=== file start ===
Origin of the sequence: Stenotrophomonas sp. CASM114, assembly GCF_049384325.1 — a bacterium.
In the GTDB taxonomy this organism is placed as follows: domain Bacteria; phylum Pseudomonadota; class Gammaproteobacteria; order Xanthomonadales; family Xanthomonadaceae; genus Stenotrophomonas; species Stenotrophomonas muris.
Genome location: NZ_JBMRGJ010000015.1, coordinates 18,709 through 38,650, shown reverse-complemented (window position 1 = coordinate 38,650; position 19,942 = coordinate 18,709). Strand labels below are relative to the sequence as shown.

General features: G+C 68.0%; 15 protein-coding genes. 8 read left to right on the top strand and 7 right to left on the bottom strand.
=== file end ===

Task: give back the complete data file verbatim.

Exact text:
Origin of the sequence: Stenotrophomonas sp. CASM114, assembly GCF_049384325.1 — a bacterium.
In the GTDB taxonomy this organism is placed as follows: domain Bacteria; phylum Pseudomonadota; class Gammaproteobacteria; order Xanthomonadales; family Xanthomonadaceae; genus Stenotrophomonas; species Stenotrophomonas muris.
Genome location: NZ_JBMRGJ010000015.1, coordinates 18,709 through 38,650, shown reverse-complemented (window position 1 = coordinate 38,650; position 19,942 = coordinate 18,709). Strand labels below are relative to the sequence as shown.

General features: G+C 68.0%; 15 protein-coding genes. 8 read left to right on the top strand and 7 right to left on the bottom strand.